Recycling sewage water has helped free Israel, a desert country, from depending on rain.
Treated sewage water provides close to a quarter of Israel's demand for water, right behind desalination, the other major process that has eased Israel's fear of drought.
But making that water — from toilets, showers, and factories — clean enough to use is challenging.
One of the first steps is removing garbage from the sewage system. At Israel's biggest wastewater treatment plant, called Shafdan, three-quarters of that garbage is one thing: wet wipes.
"Every day we're dealing with 30 tons of wet wipes," says Meir Ben Noon, chief tour guide at the plant.
That's not all.
"We also have a lot of weird things, like earrings, rings, and even cell phones, that people lose every day in our pipes," Noon says.
The jewelry goes to the Israeli treasury. Cell phone components get recycled or trashed.
Only then does the real cleaning begin.
That work is done by sewage-munching microbes. They're too small to see in the big concrete ponds outside the Shafdan facility, but slowly they turn the water from muddy to clear.
The microbes need air as well as food, so pumps steadily churn air into the ponds. The pumps require energy — a significant cost of cleaning sewage water.
Cutting The Power Bill
To save money and make the system more environmentally friendly, Shafdan is now building a system to trap methane from decomposing microbes, known as sludge, and use that gas to power the plant.
The sludge is heated slowly to kill the microbes and any remaining pathogens, like viruses. It is then used as compost.
"The gases coming out from the same process will give power, which is the energy, the electricity, that will supply most of this facility," Noon says.
Israel's water authority says Israel uses a much higher percent of its treated sewage for irrigation than any other country — 86 percent, with Spain next at 19 percent.
So entrepreneurs are also experimenting with other ways to cut the energy bill.
About 40 miles north of the huge Shafdan plant, 10 white tanks hold microbes eating sewage water.
This is an experimental sewage treatment site. The basic process is the same as at Shafdan — microbes munching sewage solids — but this process uses much less energy, says Eytan Levy, CEO of the startup, Emefcy, which runs this pilot project.
Levy's company has developed a way to diffuse oxygen into the water through a thin plastic membrane that lets air pass through, but not liquid.
"It lets air in without the need to blow bubbles" into the water, Levy says.
This cuts the energy bill.
In addition, Levy's company is trying to capture electricity, not through methane from decomposing microbes, but from the live microbes as they eat.
"It starts from the idea that the organic contamination in the waste water is in fact a fuel, Levy says. "We spend a lot of electricity getting rid of this fuel. And you ask yourself, why can't we utilize this energy?"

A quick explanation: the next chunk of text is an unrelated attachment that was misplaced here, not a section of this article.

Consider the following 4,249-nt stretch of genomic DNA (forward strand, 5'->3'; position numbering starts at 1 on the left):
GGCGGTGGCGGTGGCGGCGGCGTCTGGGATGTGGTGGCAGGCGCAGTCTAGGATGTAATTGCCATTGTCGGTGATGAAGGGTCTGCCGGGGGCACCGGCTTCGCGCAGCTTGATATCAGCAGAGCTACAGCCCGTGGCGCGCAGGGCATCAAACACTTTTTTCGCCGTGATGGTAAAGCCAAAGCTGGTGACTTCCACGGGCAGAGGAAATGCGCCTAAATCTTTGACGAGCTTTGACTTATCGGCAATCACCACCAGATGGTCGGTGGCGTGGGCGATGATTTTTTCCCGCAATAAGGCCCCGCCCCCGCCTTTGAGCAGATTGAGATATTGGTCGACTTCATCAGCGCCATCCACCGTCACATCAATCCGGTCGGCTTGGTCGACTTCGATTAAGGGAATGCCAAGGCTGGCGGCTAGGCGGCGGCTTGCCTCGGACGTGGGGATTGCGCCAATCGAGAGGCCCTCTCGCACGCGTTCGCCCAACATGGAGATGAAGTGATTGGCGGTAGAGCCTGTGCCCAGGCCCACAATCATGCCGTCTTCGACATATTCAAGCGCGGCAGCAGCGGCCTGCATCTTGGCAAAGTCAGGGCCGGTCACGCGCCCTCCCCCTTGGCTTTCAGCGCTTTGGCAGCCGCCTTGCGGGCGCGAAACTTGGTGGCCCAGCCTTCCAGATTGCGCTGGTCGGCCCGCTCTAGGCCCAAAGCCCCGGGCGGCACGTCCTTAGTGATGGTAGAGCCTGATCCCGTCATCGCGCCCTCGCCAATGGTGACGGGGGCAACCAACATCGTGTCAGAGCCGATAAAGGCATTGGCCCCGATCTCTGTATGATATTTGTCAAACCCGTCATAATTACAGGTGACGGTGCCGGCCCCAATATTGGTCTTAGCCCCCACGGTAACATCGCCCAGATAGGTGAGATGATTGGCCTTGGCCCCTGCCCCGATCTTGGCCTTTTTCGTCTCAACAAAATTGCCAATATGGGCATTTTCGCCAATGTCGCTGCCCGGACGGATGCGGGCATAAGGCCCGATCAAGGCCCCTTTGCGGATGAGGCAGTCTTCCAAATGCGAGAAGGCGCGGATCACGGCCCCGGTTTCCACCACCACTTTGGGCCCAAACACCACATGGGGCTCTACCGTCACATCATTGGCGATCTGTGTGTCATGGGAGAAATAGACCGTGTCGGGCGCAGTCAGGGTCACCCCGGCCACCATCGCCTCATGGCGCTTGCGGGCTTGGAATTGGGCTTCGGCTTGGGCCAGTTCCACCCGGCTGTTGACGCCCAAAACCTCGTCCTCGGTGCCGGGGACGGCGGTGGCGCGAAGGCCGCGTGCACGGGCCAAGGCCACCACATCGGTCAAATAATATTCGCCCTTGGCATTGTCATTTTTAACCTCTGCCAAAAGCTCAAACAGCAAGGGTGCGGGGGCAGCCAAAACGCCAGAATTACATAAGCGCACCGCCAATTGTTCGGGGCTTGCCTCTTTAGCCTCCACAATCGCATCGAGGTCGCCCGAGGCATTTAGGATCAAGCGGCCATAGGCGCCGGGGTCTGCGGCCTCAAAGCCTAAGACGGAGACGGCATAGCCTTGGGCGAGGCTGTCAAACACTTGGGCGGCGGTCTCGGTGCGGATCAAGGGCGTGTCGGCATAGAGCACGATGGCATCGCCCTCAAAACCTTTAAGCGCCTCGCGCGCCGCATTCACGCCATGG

He admits the concept is futuristic. But in Israel, efficient treatment of sewage water is a current issue. Half the water for Israel's farms comes from treated sewage water.
Keeping Pharmaceuticals Out Of Crops
The Shafdan plant sends all its water to the Negev desert, where the government has long promoted agriculture development. Farms elsewhere depend on water from smaller treatment plants.
Near an almond grove at the Kibbutz Netiv HaLamed He in the hills south of Jerusalem, Efi Cohen shows off the communal farm's local sewage treatment plant.
It's a big concrete tank with a red pipe coming out. The pipe dumps water into a pond, making a frothy foam.
Red pipes show this is not drinking water, Cohen says. But it is water for crops. The water comes from the toilets, showers, sinks and even chip manufacturing plants in nearby communities.
The treatment process here is less sophisticated than at the Shafdan plant, and government regulations allow Cohen to use this water only on "dry" crops, meaning those — like almonds — that don't come into direct contact with the treated water.
For watermelon or cucumbers, he still needs rain or water that is safe for drinking.
Cohen likes the price of recycled sewage — it's cheaper than piped-in potable water. But soil chemist Benny Chefetz says even the highest quality recycled sewage has trace pollutant elements that are not regulated.
At Hebrew University's Smith Faculty of Agriculture, Chefetz studies the effect that elements from pharmaceuticals and personal care products in treated sewage have on soil and food when used for irrigation.
In a small lab, he is dosing cucumbers with anti-epilepsy medications that break down very slowly in the soil. Chefetz says how trace chemicals in water move into food depends on the chemical, the crop and the soil quality.
There is a lot to learn, he says.